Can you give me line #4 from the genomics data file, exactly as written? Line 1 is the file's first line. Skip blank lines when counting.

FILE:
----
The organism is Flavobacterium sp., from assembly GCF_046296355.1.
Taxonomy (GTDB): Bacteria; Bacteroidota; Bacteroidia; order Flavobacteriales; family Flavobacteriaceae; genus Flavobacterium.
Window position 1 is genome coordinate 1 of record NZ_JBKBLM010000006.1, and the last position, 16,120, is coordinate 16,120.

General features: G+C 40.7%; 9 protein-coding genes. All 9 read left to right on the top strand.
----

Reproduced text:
General features: G+C 40.7%; 9 protein-coding genes. All 9 read left to right on the top strand.